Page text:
Now read their exciting explanation:

    "The construction is exceptional in allowing an adjective phrase to occur after a preposition. A more orthodox construction is obtained by adding the word being before the adjective phrase, and thereby converting the prepositional complement into a nominal -ing clause."

    Thus, we get "The media described the situation as being hopeless."

    That is what you implied in your first post. Congratulations on your great insight!

    Thanks so much for asking this question. I learned soooooo much!




    James
    Last edited by TheParser; 23-Aug-2014 at 13:05. Reason: misspelling

  3. anhnha's Avatar
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    #5

    Re: It strikes me as odd.

    Thanks a lot, James.
    It is your great insight not me! I didn't expect the answer is in the first post.
    Both sentences are from a student in the forum.
    I feel much more confident to use it now.

  4. Crowned 91's Avatar
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    #6

    Re: It strikes me as odd.


    Hello anhnha and James!

    Thank you for your posts!
    Anhnha, I think you have read my thread (correct me if I am wrong
    ). Thank you again for asking this question and James, I thank you from the bottom of my heart for your explanation.I have been looking for this kind of answer for three months or so.
    If you want to and have time,could you please read my post which deals with this issue? It is called "Analysis of English sentences"(in "Linguistics"). However, my analysis is boring and clumsy compared to yours,so forgive me!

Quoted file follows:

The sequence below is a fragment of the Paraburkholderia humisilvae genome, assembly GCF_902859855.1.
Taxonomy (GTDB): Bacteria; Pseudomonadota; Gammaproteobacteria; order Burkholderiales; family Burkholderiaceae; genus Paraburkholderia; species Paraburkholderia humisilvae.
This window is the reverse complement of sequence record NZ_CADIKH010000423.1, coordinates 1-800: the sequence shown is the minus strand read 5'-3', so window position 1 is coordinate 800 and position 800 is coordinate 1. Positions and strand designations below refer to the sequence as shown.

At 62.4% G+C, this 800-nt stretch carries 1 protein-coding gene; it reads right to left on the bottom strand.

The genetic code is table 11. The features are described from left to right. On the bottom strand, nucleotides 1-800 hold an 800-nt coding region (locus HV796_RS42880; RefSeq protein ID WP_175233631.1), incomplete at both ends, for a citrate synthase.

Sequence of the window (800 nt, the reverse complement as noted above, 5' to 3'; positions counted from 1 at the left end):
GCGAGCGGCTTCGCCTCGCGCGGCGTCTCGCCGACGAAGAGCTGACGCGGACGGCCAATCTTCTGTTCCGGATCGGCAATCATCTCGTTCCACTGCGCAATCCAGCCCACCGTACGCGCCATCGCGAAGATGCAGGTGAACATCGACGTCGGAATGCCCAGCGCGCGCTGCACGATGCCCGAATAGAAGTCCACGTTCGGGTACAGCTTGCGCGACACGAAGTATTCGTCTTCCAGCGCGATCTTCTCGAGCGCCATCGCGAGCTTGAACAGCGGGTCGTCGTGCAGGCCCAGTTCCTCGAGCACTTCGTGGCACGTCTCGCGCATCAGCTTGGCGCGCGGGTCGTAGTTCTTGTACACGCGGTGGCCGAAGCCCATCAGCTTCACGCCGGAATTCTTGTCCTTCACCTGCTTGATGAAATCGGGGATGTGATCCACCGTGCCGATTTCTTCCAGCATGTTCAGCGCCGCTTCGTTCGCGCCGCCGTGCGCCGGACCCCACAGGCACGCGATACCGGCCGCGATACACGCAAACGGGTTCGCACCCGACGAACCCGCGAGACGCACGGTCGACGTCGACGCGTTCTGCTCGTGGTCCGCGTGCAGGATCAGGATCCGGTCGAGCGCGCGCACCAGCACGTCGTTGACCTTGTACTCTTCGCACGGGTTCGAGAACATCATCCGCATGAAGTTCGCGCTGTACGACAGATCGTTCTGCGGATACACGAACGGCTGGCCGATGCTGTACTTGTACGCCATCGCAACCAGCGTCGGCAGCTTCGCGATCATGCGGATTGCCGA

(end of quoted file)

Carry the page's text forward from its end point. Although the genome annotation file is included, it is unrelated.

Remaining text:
Last edited by Crowned 91; 24-Aug-2014 at 17:19. Reason: "to" added after "If you want"

  5. anhnha's Avatar
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    #7

    Re: It strikes me as odd.

    Hello Crowned,
    You are completely right. Those sentences are from your thread. I believe James will help you soon.

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    #8

    Re: It strikes me as odd.

    Hello, Crowned:

    Thank you for your kind note.

    I OCCASIONALLY try to comment in the "Ask a Teacher" forum and in this forum (because I am madly in love with the Reed-Kellogg diagramming system),

    but I NEVER dare post in the "Linguistics" forum. I feel that it is a forum only for people who know their "linguistics," and I certainly do NOT. Even the word scares me.

    I am so glad that you and Anhnha posted this topic.


    James

    *****

    Here is something that may interest you and Anhnha:

    1. In past years, it seems that many grammarians felt that "as" should NEVER be parsed as a preposition.